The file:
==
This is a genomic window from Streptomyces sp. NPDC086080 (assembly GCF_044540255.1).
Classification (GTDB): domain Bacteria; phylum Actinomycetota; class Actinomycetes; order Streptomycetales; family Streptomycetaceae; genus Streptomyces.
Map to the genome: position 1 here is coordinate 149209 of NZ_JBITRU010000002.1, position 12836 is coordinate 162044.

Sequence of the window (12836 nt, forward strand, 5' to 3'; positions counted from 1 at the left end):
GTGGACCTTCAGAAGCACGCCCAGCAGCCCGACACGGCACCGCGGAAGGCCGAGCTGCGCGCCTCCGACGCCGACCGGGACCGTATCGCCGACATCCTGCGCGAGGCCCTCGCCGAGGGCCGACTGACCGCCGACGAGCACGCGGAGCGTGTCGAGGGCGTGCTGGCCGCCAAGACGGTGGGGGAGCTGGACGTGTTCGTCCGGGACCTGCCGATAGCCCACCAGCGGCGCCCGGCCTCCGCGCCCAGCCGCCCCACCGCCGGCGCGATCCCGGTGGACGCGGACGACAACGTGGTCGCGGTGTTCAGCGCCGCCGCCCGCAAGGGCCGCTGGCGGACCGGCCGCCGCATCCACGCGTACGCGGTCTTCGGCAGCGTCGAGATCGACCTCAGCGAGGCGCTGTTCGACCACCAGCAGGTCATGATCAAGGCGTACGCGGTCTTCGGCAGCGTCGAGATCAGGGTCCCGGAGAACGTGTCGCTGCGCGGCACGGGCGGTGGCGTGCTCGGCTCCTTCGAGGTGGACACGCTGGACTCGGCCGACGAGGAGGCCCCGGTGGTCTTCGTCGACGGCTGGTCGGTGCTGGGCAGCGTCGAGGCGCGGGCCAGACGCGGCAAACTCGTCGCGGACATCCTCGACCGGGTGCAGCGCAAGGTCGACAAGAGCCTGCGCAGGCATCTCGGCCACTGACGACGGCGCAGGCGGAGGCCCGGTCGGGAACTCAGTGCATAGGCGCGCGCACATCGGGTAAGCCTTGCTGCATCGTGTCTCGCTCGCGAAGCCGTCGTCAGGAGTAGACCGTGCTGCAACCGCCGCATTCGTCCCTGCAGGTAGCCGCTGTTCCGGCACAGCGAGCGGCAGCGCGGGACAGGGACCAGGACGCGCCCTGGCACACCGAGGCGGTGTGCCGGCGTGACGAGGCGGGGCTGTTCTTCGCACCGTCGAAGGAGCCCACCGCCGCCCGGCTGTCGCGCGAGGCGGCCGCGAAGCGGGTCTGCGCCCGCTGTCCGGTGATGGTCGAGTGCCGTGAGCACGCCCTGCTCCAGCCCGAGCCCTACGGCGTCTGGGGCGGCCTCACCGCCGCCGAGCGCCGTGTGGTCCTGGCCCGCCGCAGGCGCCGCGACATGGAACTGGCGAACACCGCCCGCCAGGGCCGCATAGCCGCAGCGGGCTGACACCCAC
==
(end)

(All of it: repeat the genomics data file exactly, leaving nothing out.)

This is a genomic window from Streptomyces sp. NPDC086080 (assembly GCF_044540255.1).
Classification (GTDB): domain Bacteria; phylum Actinomycetota; class Actinomycetes; order Streptomycetales; family Streptomycetaceae; genus Streptomyces.
Map to the genome: position 1 here is coordinate 149209 of NZ_JBITRU010000002.1, position 12836 is coordinate 162044.

Sequence of the window (12836 nt, forward strand, 5' to 3'; positions counted from 1 at the left end):
GTGGACCTTCAGAAGCACGCCCAGCAGCCCGACACGGCACCGCGGAAGGCCGAGCTGCGCGCCTCCGACGCCGACCGGGACCGTATCGCCGACATCCTGCGCGAGGCCCTCGCCGAGGGCCGACTGACCGCCGACGAGCACGCGGAGCGTGTCGAGGGCGTGCTGGCCGCCAAGACGGTGGGGGAGCTGGACGTGTTCGTCCGGGACCTGCCGATAGCCCACCAGCGGCGCCCGGCCTCCGCGCCCAGCCGCCCCACCGCCGGCGCGATCCCGGTGGACGCGGACGACAACGTGGTCGCGGTGTTCAGCGCCGCCGCCCGCAAGGGCCGCTGGCGGACCGGCCGCCGCATCCACGCGTACGCGGTCTTCGGCAGCGTCGAGATCGACCTCAGCGAGGCGCTGTTCGACCACCAGCAGGTCATGATCAAGGCGTACGCGGTCTTCGGCAGCGTCGAGATCAGGGTCCCGGAGAACGTGTCGCTGCGCGGCACGGGCGGTGGCGTGCTCGGCTCCTTCGAGGTGGACACGCTGGACTCGGCCGACGAGGAGGCCCCGGTGGTCTTCGTCGACGGCTGGTCGGTGCTGGGCAGCGTCGAGGCGCGGGCCAGACGCGGCAAACTCGTCGCGGACATCCTCGACCGGGTGCAGCGCAAGGTCGACAAGAGCCTGCGCAGGCATCTCGGCCACTGACGACGGCGCAGGCGGAGGCCCGGTCGGGAACTCAGTGCATAGGCGCGCGCACATCGGGTAAGCCTTGCTGCATCGTGTCTCGCTCGCGAAGCCGTCGTCAGGAGTAGACCGTGCTGCAACCGCCGCATTCGTCCCTGCAGGTAGCCGCTGTTCCGGCACAGCGAGCGGCAGCGCGGGACAGGGACCAGGACGCGCCCTGGCACACCGAGGCGGTGTGCCGGCGTGACGAGGCGGGGCTGTTCTTCGCACCGTCGAAGGAGCCCACCGCCGCCCGGCTGTCGCGCGAGGCGGCCGCGAAGCGGGTCTGCGCCCGCTGTCCGGTGATGGTCGAGTGCCGTGAGCACGCCCTGCTCCAGCCCGAGCCCTACGGCGTCTGGGGCGGCCTCACCGCCGCCGAGCGCCGTGTGGTCCTGGCCCGCCGCAGGCGCCGCGACATGGAACTGGCGAACACCGCCCGCCAGGGCCGCATAGCCGCAGCGGGCTGACACCCAC